Children born today grow up in a vastly different world than previous generations with regard to tech. How will their growth, development and expectations change the landscape in the future?

So I think that it’s going to shift things into more of a platform-based environment, where the content delivery mechanisms aren’t so much integrated into the device and the delivery screens, as much as it’s a platform on top of it. There’s a lot of talk about segmentation between millennials, gen x and gen y, but when you go in and talk to the kids in college today, they’ll tell you that the kids in high school use technology totally different than they did, even though there’s only a few years difference between them. And the kids in high school will tell you that the kids even younger than them use it totally differently. So, when you think about a world with this increased level of segmentation, you’re going to have to change these business models. That way you can sort of target multiple demographics with the same network and the same technology. Maybe somebody, if you pick up a laptop or an iPad or your smartphone, you’re going to customize it for the way you want to live your life and consume content, but somebody who’s maybe even 4 or 5 years younger, they might want to pick it up and they’ll have different settings. There might be similar content with similar networks, but [the way] it’ll get delivered will feel like a personal experience designed around the way they want to live their life.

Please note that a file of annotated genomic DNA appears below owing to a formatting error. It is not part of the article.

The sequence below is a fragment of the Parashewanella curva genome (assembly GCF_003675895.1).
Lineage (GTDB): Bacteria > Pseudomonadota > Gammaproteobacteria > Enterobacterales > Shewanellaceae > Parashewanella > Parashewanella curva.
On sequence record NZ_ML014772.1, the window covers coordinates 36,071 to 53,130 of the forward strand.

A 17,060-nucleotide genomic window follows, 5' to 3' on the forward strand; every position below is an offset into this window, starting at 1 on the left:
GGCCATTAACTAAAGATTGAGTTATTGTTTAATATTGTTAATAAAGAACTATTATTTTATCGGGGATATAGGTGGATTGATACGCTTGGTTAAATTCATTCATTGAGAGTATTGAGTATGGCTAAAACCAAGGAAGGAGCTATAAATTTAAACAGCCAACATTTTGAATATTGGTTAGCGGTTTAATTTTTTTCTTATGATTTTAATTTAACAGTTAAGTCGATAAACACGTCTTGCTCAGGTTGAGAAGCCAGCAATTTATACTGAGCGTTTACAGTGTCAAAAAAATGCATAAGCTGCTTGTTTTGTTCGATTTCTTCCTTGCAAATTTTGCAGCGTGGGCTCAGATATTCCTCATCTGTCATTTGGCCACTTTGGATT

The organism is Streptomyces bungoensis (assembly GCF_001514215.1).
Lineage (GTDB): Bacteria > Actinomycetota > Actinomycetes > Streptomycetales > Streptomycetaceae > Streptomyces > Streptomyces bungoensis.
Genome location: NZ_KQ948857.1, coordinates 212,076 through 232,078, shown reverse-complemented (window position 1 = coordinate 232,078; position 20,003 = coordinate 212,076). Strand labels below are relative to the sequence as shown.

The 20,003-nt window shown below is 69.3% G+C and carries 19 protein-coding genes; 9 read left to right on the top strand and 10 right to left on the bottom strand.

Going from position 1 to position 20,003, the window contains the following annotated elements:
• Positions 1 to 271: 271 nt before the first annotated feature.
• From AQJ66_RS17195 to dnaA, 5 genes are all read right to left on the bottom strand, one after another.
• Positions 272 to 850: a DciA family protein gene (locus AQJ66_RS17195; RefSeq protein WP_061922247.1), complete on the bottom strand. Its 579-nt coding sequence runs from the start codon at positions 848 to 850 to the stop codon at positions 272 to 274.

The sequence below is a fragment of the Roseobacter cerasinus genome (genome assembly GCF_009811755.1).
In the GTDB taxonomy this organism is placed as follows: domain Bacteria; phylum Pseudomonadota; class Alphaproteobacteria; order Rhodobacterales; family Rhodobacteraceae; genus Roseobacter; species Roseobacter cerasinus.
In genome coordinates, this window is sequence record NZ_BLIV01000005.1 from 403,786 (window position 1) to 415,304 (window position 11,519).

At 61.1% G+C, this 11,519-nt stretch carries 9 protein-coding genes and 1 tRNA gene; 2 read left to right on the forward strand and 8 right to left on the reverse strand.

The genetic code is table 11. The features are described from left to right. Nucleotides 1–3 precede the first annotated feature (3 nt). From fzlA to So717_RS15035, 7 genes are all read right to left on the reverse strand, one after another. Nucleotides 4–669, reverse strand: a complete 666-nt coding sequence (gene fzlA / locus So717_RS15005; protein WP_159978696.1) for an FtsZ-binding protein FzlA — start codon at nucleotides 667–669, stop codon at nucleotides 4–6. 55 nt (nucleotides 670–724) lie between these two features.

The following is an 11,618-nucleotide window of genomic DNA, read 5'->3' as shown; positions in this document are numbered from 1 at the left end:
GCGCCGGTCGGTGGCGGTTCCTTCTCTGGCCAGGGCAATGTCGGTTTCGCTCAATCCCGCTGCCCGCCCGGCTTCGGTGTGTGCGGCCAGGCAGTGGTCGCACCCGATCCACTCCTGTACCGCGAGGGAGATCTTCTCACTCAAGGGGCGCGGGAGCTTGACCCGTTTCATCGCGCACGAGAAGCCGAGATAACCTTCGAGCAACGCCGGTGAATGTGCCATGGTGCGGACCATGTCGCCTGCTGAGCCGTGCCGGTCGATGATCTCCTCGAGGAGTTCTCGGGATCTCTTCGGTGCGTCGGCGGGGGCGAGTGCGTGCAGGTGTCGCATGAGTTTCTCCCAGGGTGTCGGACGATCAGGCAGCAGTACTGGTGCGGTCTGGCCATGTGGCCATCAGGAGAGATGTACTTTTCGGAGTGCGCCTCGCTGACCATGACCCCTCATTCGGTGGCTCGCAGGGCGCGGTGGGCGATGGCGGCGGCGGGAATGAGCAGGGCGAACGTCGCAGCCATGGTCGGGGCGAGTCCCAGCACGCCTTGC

When does technology become too personal? 

I think there needs to be a degree of trust. I don’t think privacy is an issue between a consumer and the brands they trust, but when you start talking about between a consumer and a brand they don’t know, that’s where the issue begins to arise. The brand has to prove themselves to a subscriber and win that trust, and then you see that trust becomes something that is to be protected and cherished between the enterprise and the consumer. And perhaps we’ll even see companies taking unprecedented steps to make sure that they maintain that trust level. If you’ve got that trust, then you can do some of those things that allow you ultimately to see monetary gain. There’s a model of trust—the first layer, sort of knowing that the [other] guy is not going to take advantage of you. The second layer is that he’s not incompetent, so he’s not going to let someone else use what he knows for malicious reasons. And there is the third layer, that sort of says that this person is not only going to protect my data, but he’s also going to think like me and look out for my best interest. When you go up that hierarchy of trust, it’s a cherished position and it has real monetizable and measurable value. Most people you ask would rather do business with somebody they trust.

Originally published on July 21, 2014.


Jerry Power

Jerry Power is the Executive Director of the Institute for Communication Technology Management (CTM) and Assistant Professor of Clinical Marketing at USC’s Marshall School of Business. Mr. Power works with the Institute to identify emerging trends that will reshape the evolutionary trajectory of the communications sector, and co-authored the book, Transforming Business: Mobility, Big Data and Globalization, which explores how technology is changing business practices among successful companies. Over a 30-year career, Mr. Power has held positions in Marketing, Corporate Strategy, Business Development, Product Management, and Product Development at companies such as Alcatel-Lucent, Siemens, and Motorola. He received MSc in Computer Science from Pennsylvania State University in 1982.